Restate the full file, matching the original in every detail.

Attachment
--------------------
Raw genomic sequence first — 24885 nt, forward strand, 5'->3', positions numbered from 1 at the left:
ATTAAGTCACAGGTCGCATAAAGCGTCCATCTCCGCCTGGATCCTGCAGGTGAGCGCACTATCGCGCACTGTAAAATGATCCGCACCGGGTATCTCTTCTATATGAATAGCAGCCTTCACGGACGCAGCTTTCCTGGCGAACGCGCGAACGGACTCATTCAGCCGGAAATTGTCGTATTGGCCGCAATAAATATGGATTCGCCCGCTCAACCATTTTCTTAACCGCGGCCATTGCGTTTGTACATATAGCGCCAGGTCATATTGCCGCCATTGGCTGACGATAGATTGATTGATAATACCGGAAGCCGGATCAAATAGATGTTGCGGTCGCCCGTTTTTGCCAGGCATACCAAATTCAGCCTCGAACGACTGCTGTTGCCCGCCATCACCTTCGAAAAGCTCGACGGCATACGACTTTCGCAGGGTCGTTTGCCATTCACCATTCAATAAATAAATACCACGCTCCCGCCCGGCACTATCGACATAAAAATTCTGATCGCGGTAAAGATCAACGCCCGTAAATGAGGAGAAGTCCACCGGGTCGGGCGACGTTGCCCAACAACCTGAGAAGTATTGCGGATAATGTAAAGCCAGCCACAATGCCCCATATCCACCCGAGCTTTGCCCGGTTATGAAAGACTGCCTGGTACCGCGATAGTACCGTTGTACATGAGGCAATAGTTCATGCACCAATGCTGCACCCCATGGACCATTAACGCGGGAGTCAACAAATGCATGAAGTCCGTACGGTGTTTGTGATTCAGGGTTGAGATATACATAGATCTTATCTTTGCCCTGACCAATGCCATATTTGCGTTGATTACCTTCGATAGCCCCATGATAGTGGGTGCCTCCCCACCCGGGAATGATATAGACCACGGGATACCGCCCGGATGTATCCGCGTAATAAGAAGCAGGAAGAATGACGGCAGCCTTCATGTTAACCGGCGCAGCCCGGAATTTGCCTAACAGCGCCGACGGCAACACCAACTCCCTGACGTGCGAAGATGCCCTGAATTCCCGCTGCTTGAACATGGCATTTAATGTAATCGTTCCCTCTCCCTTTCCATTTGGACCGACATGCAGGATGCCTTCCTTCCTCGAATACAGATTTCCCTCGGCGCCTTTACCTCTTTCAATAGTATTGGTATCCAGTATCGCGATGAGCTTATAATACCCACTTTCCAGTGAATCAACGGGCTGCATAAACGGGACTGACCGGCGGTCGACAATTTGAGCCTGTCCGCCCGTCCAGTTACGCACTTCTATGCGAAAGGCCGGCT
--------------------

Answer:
Raw genomic sequence first — 24885 nt, forward strand, 5'->3', positions numbered from 1 at the left:
ATTAAGTCACAGGTCGCATAAAGCGTCCATCTCCGCCTGGATCCTGCAGGTGAGCGCACTATCGCGCACTGTAAAATGATCCGCACCGGGTATCTCTTCTATATGAATAGCAGCCTTCACGGACGCAGCTTTCCTGGCGAACGCGCGAACGGACTCATTCAGCCGGAAATTGTCGTATTGGCCGCAATAAATATGGATTCGCCCGCTCAACCATTTTCTTAACCGCGGCCATTGCGTTTGTACATATAGCGCCAGGTCATATTGCCGCCATTGGCTGACGATAGATTGATTGATAATACCGGAAGCCGGATCAAATAGATGTTGCGGTCGCCCGTTTTTGCCAGGCATACCAAATTCAGCCTCGAACGACTGCTGTTGCCCGCCATCACCTTCGAAAAGCTCGACGGCATACGACTTTCGCAGGGTCGTTTGCCATTCACCATTCAATAAATAAATACCACGCTCCCGCCCGGCACTATCGACATAAAAATTCTGATCGCGGTAAAGATCAACGCCCGTAAATGAGGAGAAGTCCACCGGGTCGGGCGACGTTGCCCAACAACCTGAGAAGTATTGCGGATAATGTAAAGCCAGCCACAATGCCCCATATCCACCCGAGCTTTGCCCGGTTATGAAAGACTGCCTGGTACCGCGATAGTACCGTTGTACATGAGGCAATAGTTCATGCACCAATGCTGCACCCCATGGACCATTAACGCGGGAGTCAACAAATGCATGAAGTCCGTACGGTGTTTGTGATTCAGGGTTGAGATATACATAGATCTTATCTTTGCCCTGACCAATGCCATATTTGCGTTGATTACCTTCGATAGCCCCATGATAGTGGGTGCCTCCCCACCCGGGAATGATATAGACCACGGGATACCGCCCGGATGTATCCGCGTAATAAGAAGCAGGAAGAATGACGGCAGCCTTCATGTTAACCGGCGCAGCCCGGAATTTGCCTAACAGCGCCGACGGCAACACCAACTCCCTGACGTGCGAAGATGCCCTGAATTCCCGCTGCTTGAACATGGCATTTAATGTAATCGTTCCCTCTCCCTTTCCATTTGGACCGACATGCAGGATGCCTTCCTTCCTCGAATACAGATTTCCCTCGGCGCCTTTACCTCTTTCAATAGTATTGGTATCCAGTATCGCGATGAGCTTATAATACCCACTTTCCAGTGAATCAACGGGCTGCATAAACGGGACTGACCGGCGGTCGACAATTTGAGCCTGTCCGCCCGTCCAGTTACGCACTTCTATGCGAAAGGCCGGCT